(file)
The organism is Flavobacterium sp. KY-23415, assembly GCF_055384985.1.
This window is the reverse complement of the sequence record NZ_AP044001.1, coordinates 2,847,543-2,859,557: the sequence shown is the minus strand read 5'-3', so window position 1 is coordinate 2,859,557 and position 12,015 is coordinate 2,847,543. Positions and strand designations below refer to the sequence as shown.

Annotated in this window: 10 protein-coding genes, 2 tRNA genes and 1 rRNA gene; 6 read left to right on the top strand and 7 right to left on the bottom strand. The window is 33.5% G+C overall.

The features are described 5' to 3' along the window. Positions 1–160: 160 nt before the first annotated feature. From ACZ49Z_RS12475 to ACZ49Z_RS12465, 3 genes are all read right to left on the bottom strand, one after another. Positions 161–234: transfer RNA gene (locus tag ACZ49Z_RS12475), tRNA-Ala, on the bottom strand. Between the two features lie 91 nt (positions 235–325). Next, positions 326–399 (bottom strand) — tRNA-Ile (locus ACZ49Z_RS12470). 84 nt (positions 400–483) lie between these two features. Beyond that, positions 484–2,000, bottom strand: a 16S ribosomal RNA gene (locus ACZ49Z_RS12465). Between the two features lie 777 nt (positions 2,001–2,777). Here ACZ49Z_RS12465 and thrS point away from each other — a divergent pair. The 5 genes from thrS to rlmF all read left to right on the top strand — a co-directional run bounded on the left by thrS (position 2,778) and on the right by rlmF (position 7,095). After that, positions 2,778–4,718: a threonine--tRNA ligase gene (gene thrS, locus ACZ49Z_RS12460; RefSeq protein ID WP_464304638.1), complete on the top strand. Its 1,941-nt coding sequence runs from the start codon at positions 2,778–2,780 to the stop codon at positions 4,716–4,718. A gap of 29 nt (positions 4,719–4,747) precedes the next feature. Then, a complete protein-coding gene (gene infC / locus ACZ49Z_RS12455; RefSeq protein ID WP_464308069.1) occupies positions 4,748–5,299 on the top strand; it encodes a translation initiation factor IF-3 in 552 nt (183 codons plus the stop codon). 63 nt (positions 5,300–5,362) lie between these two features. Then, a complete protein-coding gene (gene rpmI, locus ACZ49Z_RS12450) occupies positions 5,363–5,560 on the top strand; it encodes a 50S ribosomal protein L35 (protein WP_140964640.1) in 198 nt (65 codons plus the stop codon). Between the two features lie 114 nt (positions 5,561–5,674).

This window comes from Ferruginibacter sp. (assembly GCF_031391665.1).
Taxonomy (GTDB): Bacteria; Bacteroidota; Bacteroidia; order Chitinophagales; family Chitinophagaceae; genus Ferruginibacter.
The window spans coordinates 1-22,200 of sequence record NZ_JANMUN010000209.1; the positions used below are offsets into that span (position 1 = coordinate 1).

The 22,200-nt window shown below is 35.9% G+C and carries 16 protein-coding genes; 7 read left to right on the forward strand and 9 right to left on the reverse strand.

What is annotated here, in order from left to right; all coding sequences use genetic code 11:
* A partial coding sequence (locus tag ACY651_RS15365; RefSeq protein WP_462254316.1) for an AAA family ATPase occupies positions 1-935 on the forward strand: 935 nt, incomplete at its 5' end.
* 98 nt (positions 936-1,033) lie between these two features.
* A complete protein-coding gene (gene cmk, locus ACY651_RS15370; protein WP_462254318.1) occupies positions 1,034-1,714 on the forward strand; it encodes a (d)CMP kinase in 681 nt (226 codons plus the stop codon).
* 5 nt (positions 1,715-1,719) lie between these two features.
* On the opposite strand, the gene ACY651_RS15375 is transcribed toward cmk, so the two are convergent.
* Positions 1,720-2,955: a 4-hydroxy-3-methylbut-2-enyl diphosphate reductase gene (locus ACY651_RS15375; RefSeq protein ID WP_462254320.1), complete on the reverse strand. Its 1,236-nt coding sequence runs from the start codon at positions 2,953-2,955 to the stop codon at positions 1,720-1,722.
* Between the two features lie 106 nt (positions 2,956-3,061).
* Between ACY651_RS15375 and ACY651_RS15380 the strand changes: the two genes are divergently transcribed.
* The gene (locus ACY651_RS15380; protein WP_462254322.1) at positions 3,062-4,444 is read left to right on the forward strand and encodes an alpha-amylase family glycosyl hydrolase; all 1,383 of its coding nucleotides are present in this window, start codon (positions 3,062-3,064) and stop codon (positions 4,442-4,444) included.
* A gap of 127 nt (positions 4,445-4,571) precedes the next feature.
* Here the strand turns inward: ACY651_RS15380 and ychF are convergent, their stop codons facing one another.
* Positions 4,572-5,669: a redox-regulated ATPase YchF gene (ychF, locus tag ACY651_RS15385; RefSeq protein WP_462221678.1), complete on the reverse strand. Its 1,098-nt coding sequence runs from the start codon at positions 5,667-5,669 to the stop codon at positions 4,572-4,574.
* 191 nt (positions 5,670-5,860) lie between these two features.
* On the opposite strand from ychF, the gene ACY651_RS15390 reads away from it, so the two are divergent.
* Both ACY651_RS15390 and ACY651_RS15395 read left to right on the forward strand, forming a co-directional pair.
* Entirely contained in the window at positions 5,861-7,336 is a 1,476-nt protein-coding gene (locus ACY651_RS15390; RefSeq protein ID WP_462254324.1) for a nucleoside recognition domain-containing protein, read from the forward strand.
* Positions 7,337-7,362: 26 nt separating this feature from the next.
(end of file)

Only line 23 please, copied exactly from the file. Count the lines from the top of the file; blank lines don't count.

* On the opposite strand from ychF, the gene ACY651_RS15390 reads away from it, so the two are divergent.